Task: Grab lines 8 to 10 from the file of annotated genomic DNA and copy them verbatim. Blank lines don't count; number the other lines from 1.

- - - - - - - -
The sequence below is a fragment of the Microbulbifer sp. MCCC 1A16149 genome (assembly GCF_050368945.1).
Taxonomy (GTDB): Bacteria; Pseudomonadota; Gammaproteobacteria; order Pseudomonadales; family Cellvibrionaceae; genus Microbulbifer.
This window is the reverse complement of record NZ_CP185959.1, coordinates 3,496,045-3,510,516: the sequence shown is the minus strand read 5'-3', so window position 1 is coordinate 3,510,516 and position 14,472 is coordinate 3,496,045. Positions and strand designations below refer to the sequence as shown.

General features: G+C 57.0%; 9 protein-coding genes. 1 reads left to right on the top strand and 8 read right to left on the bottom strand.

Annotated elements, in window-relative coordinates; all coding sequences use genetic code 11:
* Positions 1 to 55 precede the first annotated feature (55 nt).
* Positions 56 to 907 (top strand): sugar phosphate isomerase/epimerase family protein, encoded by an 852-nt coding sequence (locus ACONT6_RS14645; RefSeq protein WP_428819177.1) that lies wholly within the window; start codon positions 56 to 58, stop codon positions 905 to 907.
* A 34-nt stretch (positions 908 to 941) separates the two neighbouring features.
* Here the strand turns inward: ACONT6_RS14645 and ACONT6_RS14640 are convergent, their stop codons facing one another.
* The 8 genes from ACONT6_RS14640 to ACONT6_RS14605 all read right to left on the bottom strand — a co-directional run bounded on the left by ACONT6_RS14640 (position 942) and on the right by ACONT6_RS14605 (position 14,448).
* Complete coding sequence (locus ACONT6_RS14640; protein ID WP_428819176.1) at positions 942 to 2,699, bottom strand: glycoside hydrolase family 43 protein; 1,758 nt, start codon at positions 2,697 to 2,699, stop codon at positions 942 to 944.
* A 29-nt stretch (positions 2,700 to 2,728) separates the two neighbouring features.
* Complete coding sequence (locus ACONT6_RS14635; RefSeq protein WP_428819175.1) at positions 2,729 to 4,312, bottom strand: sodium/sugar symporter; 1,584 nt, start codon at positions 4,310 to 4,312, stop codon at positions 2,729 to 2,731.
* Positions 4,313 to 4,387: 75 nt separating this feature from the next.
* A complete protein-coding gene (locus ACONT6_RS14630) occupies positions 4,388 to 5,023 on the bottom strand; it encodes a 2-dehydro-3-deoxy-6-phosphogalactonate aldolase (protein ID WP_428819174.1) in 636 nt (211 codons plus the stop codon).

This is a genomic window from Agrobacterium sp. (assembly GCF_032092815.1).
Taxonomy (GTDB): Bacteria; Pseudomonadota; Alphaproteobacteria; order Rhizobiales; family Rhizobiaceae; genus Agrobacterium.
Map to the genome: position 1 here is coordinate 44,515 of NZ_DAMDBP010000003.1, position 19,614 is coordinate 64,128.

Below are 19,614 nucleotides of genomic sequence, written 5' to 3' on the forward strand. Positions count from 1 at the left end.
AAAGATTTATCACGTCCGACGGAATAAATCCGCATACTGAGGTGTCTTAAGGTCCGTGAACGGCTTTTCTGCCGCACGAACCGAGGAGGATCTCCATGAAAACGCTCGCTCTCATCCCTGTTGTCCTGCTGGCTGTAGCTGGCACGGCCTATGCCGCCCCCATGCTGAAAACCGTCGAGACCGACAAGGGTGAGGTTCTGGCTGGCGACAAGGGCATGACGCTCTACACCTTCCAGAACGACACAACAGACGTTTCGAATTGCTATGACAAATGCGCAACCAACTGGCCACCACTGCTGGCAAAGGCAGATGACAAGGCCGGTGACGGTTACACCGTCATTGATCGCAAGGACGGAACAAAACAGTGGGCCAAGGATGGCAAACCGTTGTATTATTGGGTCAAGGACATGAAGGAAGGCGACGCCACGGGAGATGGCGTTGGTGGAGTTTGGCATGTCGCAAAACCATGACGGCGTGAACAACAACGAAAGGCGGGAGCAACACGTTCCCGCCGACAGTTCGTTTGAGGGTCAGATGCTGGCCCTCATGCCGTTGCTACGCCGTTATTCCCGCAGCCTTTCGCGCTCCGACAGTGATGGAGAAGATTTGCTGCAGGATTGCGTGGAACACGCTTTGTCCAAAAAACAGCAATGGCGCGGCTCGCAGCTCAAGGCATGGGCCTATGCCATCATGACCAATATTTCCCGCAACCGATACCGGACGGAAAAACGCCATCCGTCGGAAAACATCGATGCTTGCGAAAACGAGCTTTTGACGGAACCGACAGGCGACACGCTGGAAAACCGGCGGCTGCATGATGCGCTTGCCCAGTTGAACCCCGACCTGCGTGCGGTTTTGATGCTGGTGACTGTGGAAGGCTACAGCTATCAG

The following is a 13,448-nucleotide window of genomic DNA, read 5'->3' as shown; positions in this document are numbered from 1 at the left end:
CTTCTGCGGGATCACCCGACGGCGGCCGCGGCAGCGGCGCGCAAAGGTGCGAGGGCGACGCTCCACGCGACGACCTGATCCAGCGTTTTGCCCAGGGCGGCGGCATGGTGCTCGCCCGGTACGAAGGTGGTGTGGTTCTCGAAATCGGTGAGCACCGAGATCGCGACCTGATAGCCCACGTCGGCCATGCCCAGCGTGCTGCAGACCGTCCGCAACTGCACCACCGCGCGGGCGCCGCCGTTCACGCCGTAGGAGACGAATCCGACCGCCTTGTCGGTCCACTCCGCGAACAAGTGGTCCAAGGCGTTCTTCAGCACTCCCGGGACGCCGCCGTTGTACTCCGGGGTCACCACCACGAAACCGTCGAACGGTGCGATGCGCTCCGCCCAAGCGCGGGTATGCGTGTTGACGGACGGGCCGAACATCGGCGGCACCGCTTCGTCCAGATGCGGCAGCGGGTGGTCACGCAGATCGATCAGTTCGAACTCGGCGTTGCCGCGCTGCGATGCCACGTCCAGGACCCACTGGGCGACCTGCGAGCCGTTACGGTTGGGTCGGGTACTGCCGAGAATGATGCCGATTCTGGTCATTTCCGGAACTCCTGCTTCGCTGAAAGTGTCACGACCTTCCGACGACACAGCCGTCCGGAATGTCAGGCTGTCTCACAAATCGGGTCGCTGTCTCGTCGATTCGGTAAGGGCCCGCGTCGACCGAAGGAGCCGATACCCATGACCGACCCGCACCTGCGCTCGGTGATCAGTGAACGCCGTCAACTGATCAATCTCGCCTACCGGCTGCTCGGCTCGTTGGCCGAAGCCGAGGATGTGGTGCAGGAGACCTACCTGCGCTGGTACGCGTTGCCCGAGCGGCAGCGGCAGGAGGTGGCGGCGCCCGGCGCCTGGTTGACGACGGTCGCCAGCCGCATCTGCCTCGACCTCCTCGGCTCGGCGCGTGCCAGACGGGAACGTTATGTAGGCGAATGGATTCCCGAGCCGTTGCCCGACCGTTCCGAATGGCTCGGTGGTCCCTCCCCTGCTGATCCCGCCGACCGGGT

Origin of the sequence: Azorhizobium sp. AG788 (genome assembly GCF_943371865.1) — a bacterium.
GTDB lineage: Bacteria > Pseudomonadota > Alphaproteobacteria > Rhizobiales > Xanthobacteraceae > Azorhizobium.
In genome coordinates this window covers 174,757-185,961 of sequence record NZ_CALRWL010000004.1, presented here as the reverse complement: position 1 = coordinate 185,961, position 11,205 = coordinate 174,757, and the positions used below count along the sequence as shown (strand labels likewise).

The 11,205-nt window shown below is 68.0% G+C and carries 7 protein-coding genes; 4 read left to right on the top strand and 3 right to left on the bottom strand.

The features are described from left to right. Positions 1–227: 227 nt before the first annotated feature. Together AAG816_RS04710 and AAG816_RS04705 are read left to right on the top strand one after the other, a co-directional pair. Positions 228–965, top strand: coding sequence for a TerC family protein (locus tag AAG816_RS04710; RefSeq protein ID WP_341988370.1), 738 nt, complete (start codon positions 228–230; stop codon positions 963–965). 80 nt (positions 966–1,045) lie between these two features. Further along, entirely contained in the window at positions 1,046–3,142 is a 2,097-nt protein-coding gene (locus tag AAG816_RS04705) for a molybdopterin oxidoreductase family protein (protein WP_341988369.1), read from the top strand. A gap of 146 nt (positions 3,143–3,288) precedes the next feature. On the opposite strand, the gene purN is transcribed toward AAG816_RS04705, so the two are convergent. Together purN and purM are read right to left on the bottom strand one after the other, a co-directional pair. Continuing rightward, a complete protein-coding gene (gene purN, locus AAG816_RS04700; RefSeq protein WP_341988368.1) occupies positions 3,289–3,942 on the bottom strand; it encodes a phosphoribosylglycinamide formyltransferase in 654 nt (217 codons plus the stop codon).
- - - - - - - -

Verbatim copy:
* A 34-nt stretch (positions 908 to 941) separates the two neighbouring features.
* Here the strand turns inward: ACONT6_RS14645 and ACONT6_RS14640 are convergent, their stop codons facing one another.
* The 8 genes from ACONT6_RS14640 to ACONT6_RS14605 all read right to left on the bottom strand — a co-directional run bounded on the left by ACONT6_RS14640 (position 942) and on the right by ACONT6_RS14605 (position 14,448).